When we first met Yesli Jordán Paillacán, she was a shy young girl living in Araucanía, Chile’s poorest region in terms of gross domestic product per capita where 80 percent of the population depends on the public health system. Yesli’s life had been continually disrupted by frequent hospitalizations that typically lasted from five to 10 days, and by other health complications that dramatically affected her quality of life.
Access to care in rural areas
She could not attend school regularly, particularly in the winter, when weather conditions exacerbated her condition. Access to care for patients like Yesli in rural areas of Chile is complicated by the distances that often separate them from hospitals and health care centers. In rural areas patients must often travel over rugged mountainous terrain to receive medical treatment.
That’s why awareness opportunities such as HAE Day are so important.
By Debra Bensen-Kennedy, MD
May 15, 2017
Like many physicians, I learned about hereditary angioedema (HAE) during a brief moment in my years of education and training. Had I not worked at CSL Behring, HAE would likely never cross my mind again, given its rarity.
Medical professionals juggle troves of clinical information, and on HAE Day we help keep the disease top of mind. Because HAE attacks can be life-threatening if they occur in the throat, it is extremely important for healthcare professionals to know what to do when they encounter a patient, even if their only other experience with the condition was during their medical training.
Antibiotic resistance and rare diseases were among the topics explored by a panel of scientists and pharmaceutical industry representatives in Marburg, Germany.
By Dr. Lutz Bonacker
May 8, 2017
Philipps University of Marburg, Germany, where members of the scientific and pharmaceutical communities examined a range of timely topics.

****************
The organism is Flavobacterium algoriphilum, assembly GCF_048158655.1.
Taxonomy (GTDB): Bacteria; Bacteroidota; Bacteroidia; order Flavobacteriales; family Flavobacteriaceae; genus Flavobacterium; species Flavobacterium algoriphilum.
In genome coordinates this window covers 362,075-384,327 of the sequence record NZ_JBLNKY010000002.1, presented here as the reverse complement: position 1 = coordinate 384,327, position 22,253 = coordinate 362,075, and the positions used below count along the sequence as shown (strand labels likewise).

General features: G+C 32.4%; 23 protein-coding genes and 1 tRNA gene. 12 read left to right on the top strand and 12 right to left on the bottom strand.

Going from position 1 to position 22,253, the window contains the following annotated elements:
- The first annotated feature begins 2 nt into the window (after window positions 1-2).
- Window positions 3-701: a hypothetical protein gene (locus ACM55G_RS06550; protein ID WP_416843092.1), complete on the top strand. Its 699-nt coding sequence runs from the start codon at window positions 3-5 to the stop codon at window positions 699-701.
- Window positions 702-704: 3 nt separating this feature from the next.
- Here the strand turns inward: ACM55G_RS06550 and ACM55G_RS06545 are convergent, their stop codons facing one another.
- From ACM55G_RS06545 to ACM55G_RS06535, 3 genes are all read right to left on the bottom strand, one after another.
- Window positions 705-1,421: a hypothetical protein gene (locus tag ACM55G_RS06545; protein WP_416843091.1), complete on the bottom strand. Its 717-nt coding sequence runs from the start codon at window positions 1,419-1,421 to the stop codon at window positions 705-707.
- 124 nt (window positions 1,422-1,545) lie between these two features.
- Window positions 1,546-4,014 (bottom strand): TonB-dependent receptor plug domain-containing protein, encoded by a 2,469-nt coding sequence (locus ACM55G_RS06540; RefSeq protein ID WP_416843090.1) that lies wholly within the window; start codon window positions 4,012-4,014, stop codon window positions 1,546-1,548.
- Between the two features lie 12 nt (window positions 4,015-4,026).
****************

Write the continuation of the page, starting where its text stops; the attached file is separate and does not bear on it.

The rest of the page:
Earlier this year I joined distinguished members of the scientific and pharmaceutical communities for an academic panel hosted by Philipps University of Marburg, Germany, where CSL Behring operates a manufacturing and R&D facility for recombinant and plasma-derived coagulation factors, C-1 inhibitor and critical care products.
More patients are being properly diagnosed and treated than ever before, but obstacles remain in the pursuit of a cure.
By John Sleasman, MD
April 27, 2017
Immunologists are using innovative treatments such as cell-based therapies at Duke Children’s Hospital and Health Center (pictured above), which involves replacing missing cells or genes to correct primary immune deficiency diseases.
Photo courtesy of Duke Health
This is an exciting time in the Department of Pediatrics at Duke School of Medicine’s Division of Allergy and Immunology. Late last year we opened the Jeffrey Modell Center (JMF) for research and clinical care for children with primary immunodeficiency (PI) diseases — a group of more than 300 rare, chronic disorders in which part of the body’s immune system is missing or functions improperly.
High school student and common variable immune deficiency (CVID) patient, Baylee Gregory, is an avid golfer and soccer player who hopes to one day play those sports in college. That didn’t seem possible years ago when a doctor commented, “It’s a miracle you’re still alive.”
Now that she’s been diagnosed and is treating her primary immunodeficiency, her mom, Annette, says, “She’s going to live a life that she wants to live and not let things stand in her way.” Baylee and her mom shared their story with BioBlog at the start of World PI Week 2017.
BAYLEE: I always had sinus infections. I always had ear problems, stomach issues. Family trips I would always be the one sick. I’d go to the doctor and they would just tell me that it was allergies or take an antibiotic, it’s another sinus infection, it’ll go away. Continue reading →
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